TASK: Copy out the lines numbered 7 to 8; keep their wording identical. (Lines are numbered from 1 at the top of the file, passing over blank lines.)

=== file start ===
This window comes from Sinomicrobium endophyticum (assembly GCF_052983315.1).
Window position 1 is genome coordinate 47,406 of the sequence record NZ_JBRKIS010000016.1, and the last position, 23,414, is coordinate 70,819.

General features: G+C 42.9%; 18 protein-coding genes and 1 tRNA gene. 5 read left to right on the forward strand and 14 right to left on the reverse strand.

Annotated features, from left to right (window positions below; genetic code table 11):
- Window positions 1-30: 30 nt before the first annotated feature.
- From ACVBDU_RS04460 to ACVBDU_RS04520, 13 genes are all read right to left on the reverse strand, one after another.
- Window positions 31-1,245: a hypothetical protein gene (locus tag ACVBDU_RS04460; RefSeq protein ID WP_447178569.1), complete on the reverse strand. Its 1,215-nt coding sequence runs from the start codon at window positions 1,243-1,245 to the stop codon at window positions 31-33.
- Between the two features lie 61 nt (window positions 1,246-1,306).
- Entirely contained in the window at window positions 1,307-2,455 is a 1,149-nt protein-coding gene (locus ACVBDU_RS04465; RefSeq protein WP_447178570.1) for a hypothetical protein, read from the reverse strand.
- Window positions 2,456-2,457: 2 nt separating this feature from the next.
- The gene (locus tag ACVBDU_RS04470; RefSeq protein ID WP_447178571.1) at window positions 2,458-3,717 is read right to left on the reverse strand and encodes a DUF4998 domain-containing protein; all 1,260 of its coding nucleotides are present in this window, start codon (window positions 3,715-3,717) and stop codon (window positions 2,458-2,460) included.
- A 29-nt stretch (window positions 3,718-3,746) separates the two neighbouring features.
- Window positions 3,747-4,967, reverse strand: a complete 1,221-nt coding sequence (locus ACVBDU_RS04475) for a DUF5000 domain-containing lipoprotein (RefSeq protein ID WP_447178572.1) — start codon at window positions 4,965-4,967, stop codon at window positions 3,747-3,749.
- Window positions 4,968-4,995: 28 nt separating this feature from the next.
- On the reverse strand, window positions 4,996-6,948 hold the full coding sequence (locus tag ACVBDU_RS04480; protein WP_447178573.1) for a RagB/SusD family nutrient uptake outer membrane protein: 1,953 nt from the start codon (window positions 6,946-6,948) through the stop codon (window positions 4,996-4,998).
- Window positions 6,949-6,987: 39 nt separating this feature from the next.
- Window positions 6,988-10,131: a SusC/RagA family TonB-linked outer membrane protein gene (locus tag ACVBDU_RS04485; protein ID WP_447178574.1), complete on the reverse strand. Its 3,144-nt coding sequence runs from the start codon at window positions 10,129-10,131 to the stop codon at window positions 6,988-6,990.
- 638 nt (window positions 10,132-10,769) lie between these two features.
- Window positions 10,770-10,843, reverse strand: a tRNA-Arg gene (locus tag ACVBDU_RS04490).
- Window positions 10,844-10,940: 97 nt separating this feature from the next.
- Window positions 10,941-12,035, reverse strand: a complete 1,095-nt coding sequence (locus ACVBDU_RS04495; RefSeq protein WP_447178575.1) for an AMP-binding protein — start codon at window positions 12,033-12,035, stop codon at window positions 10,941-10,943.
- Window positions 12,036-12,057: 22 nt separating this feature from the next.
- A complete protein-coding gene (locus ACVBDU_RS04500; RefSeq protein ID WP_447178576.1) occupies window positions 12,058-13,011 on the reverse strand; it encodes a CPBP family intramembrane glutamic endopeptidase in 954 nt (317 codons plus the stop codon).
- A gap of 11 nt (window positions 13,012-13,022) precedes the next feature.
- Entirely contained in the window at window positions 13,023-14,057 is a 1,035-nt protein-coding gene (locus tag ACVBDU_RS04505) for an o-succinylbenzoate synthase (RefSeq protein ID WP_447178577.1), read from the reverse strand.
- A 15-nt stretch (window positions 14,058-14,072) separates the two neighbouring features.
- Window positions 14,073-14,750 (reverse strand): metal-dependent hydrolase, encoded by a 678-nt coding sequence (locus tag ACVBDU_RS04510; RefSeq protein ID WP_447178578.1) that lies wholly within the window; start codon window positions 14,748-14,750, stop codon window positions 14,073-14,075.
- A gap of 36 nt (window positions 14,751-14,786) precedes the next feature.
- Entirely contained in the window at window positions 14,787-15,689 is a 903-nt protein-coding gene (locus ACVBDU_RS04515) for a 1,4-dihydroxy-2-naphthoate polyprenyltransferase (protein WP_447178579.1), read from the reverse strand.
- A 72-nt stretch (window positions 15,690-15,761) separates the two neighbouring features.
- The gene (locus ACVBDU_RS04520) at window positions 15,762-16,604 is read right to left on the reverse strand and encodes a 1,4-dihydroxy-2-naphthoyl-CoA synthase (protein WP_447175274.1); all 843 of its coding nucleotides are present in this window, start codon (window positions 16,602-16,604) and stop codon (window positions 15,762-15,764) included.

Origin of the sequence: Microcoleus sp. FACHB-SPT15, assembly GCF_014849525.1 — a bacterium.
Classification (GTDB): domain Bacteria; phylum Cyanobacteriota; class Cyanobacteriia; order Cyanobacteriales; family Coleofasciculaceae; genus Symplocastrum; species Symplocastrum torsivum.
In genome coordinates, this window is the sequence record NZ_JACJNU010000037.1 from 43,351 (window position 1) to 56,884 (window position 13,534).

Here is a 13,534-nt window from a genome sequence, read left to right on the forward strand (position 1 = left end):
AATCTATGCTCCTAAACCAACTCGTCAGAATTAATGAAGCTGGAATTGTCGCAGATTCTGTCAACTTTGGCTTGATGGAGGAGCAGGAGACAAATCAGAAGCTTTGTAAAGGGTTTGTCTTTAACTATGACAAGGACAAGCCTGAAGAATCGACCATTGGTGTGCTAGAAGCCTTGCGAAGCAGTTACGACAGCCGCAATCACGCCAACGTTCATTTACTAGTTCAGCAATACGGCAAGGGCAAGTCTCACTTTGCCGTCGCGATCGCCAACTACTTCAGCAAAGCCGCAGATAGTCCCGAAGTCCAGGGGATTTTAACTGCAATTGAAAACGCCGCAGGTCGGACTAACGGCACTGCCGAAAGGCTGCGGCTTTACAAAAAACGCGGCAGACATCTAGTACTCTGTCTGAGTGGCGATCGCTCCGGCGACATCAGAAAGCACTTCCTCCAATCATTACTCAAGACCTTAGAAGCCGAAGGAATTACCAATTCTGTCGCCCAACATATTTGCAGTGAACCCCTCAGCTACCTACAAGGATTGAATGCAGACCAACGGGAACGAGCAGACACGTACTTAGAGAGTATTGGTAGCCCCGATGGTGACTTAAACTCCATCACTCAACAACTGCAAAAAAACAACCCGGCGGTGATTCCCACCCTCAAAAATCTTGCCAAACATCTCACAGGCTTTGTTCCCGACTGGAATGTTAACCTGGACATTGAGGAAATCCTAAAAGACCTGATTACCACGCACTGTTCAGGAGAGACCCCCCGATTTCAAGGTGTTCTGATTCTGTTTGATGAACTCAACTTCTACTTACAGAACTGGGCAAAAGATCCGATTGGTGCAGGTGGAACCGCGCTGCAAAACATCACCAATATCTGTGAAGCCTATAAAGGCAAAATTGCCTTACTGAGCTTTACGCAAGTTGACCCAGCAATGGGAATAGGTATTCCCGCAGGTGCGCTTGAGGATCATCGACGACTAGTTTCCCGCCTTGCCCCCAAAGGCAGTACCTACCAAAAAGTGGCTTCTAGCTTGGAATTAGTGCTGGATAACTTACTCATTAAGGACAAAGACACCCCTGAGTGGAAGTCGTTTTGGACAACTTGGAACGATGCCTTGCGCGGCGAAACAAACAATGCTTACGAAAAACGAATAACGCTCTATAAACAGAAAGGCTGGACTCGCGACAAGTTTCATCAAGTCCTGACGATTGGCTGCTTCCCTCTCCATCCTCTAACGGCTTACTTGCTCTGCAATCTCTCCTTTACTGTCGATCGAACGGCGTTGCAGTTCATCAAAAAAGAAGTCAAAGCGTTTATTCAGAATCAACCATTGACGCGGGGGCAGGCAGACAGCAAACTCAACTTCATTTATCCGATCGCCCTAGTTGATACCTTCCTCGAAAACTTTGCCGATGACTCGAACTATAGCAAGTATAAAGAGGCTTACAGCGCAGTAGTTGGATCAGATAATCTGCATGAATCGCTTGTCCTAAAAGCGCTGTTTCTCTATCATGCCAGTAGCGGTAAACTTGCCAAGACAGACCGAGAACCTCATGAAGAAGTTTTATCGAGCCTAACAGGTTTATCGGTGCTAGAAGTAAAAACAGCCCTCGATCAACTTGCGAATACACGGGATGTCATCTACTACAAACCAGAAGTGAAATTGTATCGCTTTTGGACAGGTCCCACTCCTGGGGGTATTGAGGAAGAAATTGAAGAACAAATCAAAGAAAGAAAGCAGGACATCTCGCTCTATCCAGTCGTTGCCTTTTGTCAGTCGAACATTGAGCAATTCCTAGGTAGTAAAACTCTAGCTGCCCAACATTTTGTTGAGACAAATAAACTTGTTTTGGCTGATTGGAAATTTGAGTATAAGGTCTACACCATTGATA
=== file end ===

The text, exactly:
- Window positions 31-1,245: a hypothetical protein gene (locus tag ACVBDU_RS04460; RefSeq protein ID WP_447178569.1), complete on the reverse strand. Its 1,215-nt coding sequence runs from the start codon at window positions 1,243-1,245 to the stop codon at window positions 31-33.
- Between the two features lie 61 nt (window positions 1,246-1,306).